Hip Hop means something different depending on who you ask. For the uninitiated, "hip hop" is just some other category of music that occasionally comes on other people's radios, pounding with heavy beats and unintelligible profane lyrics. These are the same people who think that Iggy Azalea and Lil' Wayne are faces of hip hop. These are the people who think that baggy jeans and snapbacks are symbolic of hip hop; those who think that it exists only in the impoverished ghettos of American urban areas.
But the truth is that hip hop is a global culture that has been a positive influencing force, giving children an outlet for their passions and a set of tools for them to flex their creativity. It has been a vehicle that allowed an oppressed minority to expose the issues in their community to a larger mainstream audience through their music (Think about N.W.A.'s "Fuck tha Police" and Tupac's "Brenda's got a baby.")
For a high school me, hip hop was a culture of self expression, and exposure to this culture is what gave me the confidence to become an individual despite the ever present pressures of conformity. The Wu-Tang Clan, with their gritty early 90s delivery of references to ancient Chinese mysticism laid over dirty instrumentals, resonated with my ears at a time when I was surrounded by pop-country and classic rock at school and classical at home. To me, 36 Chambers was a window into a new culture that I was insulated from, both intentionally and by means of geography - I lived in a small town in the South.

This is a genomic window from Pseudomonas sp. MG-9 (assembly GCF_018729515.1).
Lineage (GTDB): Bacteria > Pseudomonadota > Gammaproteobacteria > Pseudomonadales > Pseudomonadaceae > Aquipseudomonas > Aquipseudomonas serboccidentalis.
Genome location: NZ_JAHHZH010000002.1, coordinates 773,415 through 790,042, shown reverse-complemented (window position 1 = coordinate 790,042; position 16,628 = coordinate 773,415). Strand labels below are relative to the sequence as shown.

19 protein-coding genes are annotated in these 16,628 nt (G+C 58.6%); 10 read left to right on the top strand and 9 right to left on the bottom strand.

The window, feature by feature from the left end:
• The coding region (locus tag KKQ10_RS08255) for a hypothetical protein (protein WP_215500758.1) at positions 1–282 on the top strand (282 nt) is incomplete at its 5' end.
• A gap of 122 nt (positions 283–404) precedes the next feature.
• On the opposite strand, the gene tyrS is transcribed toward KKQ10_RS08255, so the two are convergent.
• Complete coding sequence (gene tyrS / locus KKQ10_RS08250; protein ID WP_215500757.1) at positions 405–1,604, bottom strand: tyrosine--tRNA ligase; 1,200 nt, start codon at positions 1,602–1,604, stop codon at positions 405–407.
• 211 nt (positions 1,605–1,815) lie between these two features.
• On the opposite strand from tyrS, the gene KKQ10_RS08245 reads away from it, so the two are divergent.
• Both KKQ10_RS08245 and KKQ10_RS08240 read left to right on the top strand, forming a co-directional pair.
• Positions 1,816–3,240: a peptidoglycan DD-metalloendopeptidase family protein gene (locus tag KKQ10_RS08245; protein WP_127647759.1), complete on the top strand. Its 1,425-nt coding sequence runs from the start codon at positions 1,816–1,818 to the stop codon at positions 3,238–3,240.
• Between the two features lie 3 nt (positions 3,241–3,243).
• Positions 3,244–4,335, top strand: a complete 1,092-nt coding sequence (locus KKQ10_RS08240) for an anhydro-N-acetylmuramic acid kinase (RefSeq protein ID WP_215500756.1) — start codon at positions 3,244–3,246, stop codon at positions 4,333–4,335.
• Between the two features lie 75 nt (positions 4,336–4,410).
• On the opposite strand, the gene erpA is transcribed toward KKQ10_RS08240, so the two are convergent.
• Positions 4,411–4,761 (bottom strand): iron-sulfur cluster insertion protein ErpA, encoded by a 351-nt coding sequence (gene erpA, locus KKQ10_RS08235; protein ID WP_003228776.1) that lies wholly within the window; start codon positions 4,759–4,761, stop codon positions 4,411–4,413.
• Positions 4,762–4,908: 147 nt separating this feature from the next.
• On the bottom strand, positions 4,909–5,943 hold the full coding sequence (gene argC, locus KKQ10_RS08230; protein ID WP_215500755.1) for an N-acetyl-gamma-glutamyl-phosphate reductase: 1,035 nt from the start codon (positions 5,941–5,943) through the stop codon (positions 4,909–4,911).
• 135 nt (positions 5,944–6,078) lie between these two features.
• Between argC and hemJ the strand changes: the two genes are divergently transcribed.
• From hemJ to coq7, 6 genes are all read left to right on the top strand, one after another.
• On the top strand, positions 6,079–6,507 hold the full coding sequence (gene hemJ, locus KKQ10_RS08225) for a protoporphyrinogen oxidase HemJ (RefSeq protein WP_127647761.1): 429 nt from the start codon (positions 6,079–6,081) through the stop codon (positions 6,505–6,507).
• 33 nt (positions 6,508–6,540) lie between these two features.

The innovations of DJ Kool Herc, the father of the hip hop movement, was one of my first exposures into the culture. As the legend goes, Kool Herc's parties featured music from the first two-turntable set up. Like a merry-go-round, his command over vinyl allowed him to loop the instrumental section (in music, this is called "the break") from the end of a James Brown funk track indefinitely. Hype ensued.
As the child of the 80s-90s, my dad had a turntable that I was allowed to play with once it had been outdated by two generations of technology - the cassette and the CD. So, I bought a basic mixer with an aux input that I could connect my walkman, and learned to scratch over whatever instrumental beats I could download off Napster. Vinyl was cheap, but the prize of my collection was a record we bought at full price: a spoken adaptation of The Return of the Jedi. That had some of the most bangin samples imaginable.
This piece is a tribute to the DJ Kool Herc, and all he did for the hip hop movement. This is the first in a series I am called "4Elementz." Keep an eye out for my other tributes to all the elements of Hip hop, coming soon.